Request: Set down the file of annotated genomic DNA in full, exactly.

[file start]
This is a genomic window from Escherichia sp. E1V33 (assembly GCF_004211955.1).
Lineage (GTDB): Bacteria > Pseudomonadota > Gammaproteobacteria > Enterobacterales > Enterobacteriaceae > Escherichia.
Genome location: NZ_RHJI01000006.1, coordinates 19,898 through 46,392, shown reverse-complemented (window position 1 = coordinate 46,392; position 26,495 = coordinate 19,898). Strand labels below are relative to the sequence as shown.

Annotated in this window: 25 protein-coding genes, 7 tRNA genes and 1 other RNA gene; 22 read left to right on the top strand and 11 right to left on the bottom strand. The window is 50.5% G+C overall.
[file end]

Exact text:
This is a genomic window from Escherichia sp. E1V33 (assembly GCF_004211955.1).
Lineage (GTDB): Bacteria > Pseudomonadota > Gammaproteobacteria > Enterobacterales > Enterobacteriaceae > Escherichia.
Genome location: NZ_RHJI01000006.1, coordinates 19,898 through 46,392, shown reverse-complemented (window position 1 = coordinate 46,392; position 26,495 = coordinate 19,898). Strand labels below are relative to the sequence as shown.

Annotated in this window: 25 protein-coding genes, 7 tRNA genes and 1 other RNA gene; 22 read left to right on the top strand and 11 right to left on the bottom strand. The window is 50.5% G+C overall.